By shifting from a commuter-focused model to a "regional rail" model, the MBTA's Greenbush, Kingston/Plymouth and Middleborough/Lakeville lines could run trains every 30 minutes, shave 15 minutes off trips into Boston and make public transit a more realistic option for many, a new report suggests.

TransitMatters also said an investment of $630 million could electrify the Old Colony trunk line and its three branches to allow for speeds of up to 100 mph, double-track congested sections like a bottleneck between Dorchester and Braintree that causes scheduling issues, and make adjustments to track alignments at Quincy Center.

With those changes, the lines that have some of the lowest ridership and frequency levels could instead "provide frequent, affordable connections from the South Shore communities to Boston's job market and to each other, particularly Brockton and Plymouth," the nonprofit advocacy organization that regularly seeks improvements to the transportation system said in its report.

"Brockton, Plymouth, Randolph, and other South Shore communities have dealt with slow, infrequent rail service for too long," Ethan Finlan, TransitMatters' regional rail campaign director, said. "The steps in this report will make the South Shore's rail transit much more accessible and useful."

The report identifies Brockton as "the most important location on the Old Colony system outside Boston and the trunk" and concludes that "it's crucial to build a system that helps Brockton grow as a regional center" because of its population, the concentration of jobs, and development opportunities.

Right now, TransitMatters said, the most common way of commuting for the 9,000 Brockton residents who work in Boston or Cambridge is to take either the Brockton Area Transit #12 bus or MBTA's Route #240 bus to Ashmont, then transfer to the Red Line to get downtown or to Cambridge. Getting to South Station takes just more than one hour.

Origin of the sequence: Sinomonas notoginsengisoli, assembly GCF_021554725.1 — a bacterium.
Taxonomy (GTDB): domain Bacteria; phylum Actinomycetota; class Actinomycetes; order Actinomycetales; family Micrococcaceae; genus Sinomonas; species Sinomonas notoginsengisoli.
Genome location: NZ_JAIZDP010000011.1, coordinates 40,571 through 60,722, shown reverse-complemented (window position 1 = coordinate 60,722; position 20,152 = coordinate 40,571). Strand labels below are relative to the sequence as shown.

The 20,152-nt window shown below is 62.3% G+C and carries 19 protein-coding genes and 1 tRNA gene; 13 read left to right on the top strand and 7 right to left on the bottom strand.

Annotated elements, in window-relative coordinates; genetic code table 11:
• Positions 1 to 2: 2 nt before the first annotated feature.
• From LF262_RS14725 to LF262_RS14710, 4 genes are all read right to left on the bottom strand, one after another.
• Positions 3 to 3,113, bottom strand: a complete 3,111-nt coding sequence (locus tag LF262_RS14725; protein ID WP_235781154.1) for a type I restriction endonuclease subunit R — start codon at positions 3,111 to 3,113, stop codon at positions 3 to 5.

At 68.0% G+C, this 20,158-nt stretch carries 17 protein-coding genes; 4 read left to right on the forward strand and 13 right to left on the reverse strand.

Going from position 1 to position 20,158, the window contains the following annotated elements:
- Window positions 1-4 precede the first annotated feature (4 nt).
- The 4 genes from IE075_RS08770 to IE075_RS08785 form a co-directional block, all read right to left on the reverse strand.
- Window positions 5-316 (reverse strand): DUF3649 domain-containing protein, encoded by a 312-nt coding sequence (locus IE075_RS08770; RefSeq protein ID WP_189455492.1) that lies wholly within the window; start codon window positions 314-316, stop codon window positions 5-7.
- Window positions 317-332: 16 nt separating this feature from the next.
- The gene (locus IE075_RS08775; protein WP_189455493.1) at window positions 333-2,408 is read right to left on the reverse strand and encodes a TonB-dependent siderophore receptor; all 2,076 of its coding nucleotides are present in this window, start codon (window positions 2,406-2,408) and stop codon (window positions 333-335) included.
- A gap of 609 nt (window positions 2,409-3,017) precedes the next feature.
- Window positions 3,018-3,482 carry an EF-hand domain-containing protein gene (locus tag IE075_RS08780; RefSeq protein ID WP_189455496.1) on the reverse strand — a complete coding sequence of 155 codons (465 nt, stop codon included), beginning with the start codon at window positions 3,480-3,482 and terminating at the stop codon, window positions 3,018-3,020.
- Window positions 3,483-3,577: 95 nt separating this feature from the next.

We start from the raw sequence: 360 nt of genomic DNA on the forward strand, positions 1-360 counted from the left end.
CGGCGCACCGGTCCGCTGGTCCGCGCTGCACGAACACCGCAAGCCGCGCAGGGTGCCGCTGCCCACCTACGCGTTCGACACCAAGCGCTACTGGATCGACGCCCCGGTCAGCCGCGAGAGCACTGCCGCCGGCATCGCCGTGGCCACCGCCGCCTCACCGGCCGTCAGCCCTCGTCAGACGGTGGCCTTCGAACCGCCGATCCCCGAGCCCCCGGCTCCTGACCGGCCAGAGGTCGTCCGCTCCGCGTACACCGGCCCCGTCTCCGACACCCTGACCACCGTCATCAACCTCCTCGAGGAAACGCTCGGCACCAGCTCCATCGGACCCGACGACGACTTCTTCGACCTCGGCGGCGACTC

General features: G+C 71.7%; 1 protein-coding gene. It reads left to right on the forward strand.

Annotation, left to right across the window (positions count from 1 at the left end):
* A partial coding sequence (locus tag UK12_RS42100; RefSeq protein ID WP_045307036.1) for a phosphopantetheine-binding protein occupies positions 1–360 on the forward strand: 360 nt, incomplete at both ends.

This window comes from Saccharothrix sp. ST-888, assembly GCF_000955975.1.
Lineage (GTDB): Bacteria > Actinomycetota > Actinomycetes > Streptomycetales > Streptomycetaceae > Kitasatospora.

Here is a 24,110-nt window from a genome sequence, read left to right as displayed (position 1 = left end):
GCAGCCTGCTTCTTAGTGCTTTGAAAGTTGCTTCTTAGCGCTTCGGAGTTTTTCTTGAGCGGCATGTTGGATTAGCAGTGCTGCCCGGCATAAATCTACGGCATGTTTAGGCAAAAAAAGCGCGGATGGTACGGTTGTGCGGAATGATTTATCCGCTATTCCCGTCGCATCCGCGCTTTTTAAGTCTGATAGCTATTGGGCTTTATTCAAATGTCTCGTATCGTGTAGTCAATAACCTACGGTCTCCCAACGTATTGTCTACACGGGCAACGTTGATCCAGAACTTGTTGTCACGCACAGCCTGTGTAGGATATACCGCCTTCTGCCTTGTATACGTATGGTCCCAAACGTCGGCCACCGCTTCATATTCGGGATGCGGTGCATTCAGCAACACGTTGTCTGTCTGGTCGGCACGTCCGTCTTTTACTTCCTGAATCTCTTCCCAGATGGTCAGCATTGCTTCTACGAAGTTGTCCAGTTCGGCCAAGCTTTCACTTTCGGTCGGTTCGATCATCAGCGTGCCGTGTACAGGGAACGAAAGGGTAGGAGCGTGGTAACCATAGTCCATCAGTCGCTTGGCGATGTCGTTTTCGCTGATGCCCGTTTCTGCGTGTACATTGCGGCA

Taking the commuter rail is faster, but also more expensive. The hour-plus trip on the bus and Red Line costs $4.65 one-way or $155 monthly while the commuter rail costs $8.75 one-way to South Station or $281 monthly, the report said.

If the recommendations of the TransitMatters report were to be adopted, the group said, Brockton would have a direct train to South Station at least every half hour and, combined with a fare integration policy, could cost about the same as the fares on the MBTA's subway system. The trip to South Station would take about 25 minutes.

"And it's not just for commuters," TransitMatters said. "All-day service would get tourists to attractions in Plymouth, students to and from Bridgewater State University, and workers and professionals between Brockton, Braintree, Quincy and Boston at off-peak hours."

If the proposed changes become reality, a trip from South Station to the end of the Middleborough/Lakeville Line would take 42 minutes instead of the current 59 minutes, and the line would be extended to Hyannis, an end-to-end trip that would take 1 hour and 19 minutes. Going end-to-end on the Plymouth Line (which would be extended to a new Plymouth Center station) would take 45 minutes compared to the current 57 minutes to North Plymouth. And a trip from South Station to the end of the Greenbush Line would take 36 minutes instead of the current 59 minutes, the report said.

The $630 million price tag included in the TransitMatters report includes $290 million for electrification of the rail lines, $260 million to build or renovate platforms and stations, and $80 million to install a secondary track at key locations.

"There is great potential for ridership on the Old Colony Lines, thanks to the already-existing development in Brockton and Plymouth and student travel to Bridgewater State. However, the Commonwealth must be ready to invest significant sums of money into infrastructure upgrades," the organization wrote in its report. "Without those, ridership will remain weak."

Top state transit officials have already acknowledged that the MBTA's rail system is moving away from primarily serving the morning and evening commuter rushes and towards more regular service throughout the day, influenced in part by the changes in commuter patterns spurred by the pandemic.

"How about we just abandon the word 'commuter' and just call it regional rail? That's where we're headed," Fiscal and Management Control Board Chair Joseph Aiello said in February after T officials laid out changes to the spring commuter rail schedule. "This is really the first major move, operationally, to that. That's likely the future. We may see a peak return to it, but what you've laid out here for this next step is likely to reflect the kind of service that people are going to need, that people are going to rely upon."